A possible role of serotonin in the regulation of the sleep-wake rhythm has been known since the 1950s. For a long time, the findings on the modulation of the sleep-wake rhythm by serotonin were partly contradicting. As far as we know today, serotonin essentially promotes the waking state. The serotonin-containing neurons of the raphe nuclei, which are connected to the nucleus suprachiasmaticus (SCN) of the hypothalamus , the seat of the main clock of mammals, are active during the waking state. In contrast, they reduce their activity in deep sleep , and practically cease to do so during REM sleep . At the same time, the suprachiasmatic nucleus controls, among other things, the production and release of the hormone melatonin from the pineal gland, which is involved in the timing of sleep .


Serotonin is a neurotransmitter, the release of which in the brain is indirectly related to food. One factor is the concentration of free tryptophan in the blood plasma. Carbohydrate and protein-rich food leads to an increase in tryptophan absorption in the brain via the release of insulin , which is associated with increased serotonin synthesis.

Serotonin is particularly associated with an appetite suppressant effect. Overweight people have decreased levels of tryptophan in the blood plasma and levels of serotonin in the brain. Medicinal substances that - like the selective serotonin reuptake inhibitors - increase the serotonin concentration in the brain lead to loss of appetite as a side effect. A selective activation of serotonin receptors of the subtype 5-HT 1A , which primarily control the release of serotonin as autoreceptors , leads to an increase in appetite by inhibiting the release of serotonin from the nerve endings. The actual appetite-reducing effect of serotonin is due in particular to the serotonin receptors 5-HT 1B or 5-HT 2C .


Serotonin, which is released from injured nerve cells, for example, is a direct activator of a pain stimulus. Of greater importance is the effect of serotonin in increasing or weakening pain stimuli via descending serotoninergic neurons in the dorsal horn of the spinal cord .

Sexual behavior

Serotonin, which is released into the hypothalamus at the time of ejaculation , has primarily an inhibitory effect on sexual behavior and functions. Serotonin acts as an antagonist to dopamine . Medicinal substances which, like the selective serotonin reuptake inhibitors, increase the serotonin concentration in the brain can, in addition to a reduction in sexual desire in men, lead in particular to a restricted ability to erect or to inhibit ejaculation. In the experiment with mice, impaired serotonin production leads to bisexual sexual behavior, which can be reduced to heterosexual behavior through the use of serotonin. A study from 2015, however, speaks out against these data, since the mice with impaired serotonin production and the simultaneous presence of male and female animals in the experiment always preferred the females.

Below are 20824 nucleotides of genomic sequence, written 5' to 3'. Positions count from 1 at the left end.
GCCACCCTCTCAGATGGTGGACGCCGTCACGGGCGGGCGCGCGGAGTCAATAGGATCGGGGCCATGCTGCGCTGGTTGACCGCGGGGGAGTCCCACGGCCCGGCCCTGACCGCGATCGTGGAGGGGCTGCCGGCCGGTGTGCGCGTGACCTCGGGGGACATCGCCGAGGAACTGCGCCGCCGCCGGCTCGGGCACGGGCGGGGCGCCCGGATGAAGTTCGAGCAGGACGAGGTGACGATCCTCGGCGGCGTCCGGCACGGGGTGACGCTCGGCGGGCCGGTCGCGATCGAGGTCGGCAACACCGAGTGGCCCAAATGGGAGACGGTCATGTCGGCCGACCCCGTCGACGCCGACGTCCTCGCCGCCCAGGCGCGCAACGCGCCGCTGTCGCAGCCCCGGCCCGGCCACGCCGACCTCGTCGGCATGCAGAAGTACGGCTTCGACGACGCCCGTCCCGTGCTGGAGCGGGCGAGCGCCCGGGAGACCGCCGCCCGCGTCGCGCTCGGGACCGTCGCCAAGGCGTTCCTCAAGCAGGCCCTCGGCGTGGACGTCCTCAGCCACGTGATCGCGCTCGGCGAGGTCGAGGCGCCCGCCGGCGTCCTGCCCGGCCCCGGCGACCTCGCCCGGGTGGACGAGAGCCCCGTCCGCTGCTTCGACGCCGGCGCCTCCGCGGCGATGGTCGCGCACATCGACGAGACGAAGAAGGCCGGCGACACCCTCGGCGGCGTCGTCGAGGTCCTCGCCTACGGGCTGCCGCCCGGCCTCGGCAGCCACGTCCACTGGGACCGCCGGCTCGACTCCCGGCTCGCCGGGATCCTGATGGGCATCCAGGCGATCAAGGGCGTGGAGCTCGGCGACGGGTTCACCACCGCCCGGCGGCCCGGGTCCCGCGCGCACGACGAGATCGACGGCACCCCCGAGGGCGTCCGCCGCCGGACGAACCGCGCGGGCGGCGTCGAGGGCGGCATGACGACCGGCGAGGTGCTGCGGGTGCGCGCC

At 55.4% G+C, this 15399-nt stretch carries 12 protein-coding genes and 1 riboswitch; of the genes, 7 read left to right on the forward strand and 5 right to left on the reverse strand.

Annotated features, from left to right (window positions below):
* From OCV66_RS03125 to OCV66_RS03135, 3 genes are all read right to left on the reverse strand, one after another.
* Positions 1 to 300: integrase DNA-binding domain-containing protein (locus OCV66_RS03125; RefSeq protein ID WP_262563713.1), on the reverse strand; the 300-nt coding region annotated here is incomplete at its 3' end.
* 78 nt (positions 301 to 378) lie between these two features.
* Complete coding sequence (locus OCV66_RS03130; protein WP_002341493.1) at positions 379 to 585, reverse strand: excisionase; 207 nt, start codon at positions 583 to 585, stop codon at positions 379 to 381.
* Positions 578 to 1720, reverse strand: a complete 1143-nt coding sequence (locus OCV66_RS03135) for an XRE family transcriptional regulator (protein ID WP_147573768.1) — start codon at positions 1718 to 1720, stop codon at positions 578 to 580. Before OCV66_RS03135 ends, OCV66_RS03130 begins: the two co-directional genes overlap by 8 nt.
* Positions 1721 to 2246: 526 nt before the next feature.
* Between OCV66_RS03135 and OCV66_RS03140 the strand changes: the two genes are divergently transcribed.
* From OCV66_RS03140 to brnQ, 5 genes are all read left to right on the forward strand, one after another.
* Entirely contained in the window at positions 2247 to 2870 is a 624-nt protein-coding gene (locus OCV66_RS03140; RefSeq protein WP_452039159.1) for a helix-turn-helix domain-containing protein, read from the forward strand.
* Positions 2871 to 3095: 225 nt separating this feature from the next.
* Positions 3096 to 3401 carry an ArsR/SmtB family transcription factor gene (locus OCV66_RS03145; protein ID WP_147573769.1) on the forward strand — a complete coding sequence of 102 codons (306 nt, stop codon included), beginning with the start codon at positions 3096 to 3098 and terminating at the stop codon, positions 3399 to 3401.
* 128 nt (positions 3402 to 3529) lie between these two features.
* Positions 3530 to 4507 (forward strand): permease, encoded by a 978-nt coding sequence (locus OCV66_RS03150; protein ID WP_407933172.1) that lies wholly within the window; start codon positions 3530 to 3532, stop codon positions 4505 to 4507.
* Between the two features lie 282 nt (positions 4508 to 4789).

Temperature regulation

Serotonin is involved in the regulation of body temperature in the central nervous system. Depending on the brain area involved and the receptors involved, serotonin leads to an increase ( hyperthermia ) or a decrease in body temperature ( hypothermia ). The hypothermic effect of serotonin is associated in particular with the activation of serotonin receptors of the subtype 5-HT 7 .


Neuroendocrine tumors

Histological section of a serotonin-producing tumor (colon carcinoid)

Serotonin plays common in neuroendocrine tumors , ie with benign or malignant tumors with features of nerve cells ( neuro ne) and hormone-producing ( endocrine s) glands , a central role. The carcinoid , a collective term for neuroendocrine tumors of the gastrointestinal tract, is characterized by the overproduction of tissue hormones, especially serotonin. In contrast to most other tumors, the characteristic symptoms of the carcinoid are not due to a displacement of healthy tissue, but in particular to the effects of the increased serotonin level. Persistent diarrhea and abdominal cramps are the first signs of a carcinoid-related increase in serotonin levels in the gastrointestinal tract. In the event of increased serotonin production outside the gastrointestinal tract, for example after metastasis , systemic serotonin effects such as flush syndrome can be observed. If the serotonin level is increased over a longer period of time due to carcinoids, fibrosis , in particular of the tricuspid and pulmonary valves of the heart, occurs as a result of the hypertrophic effect of the serotonin .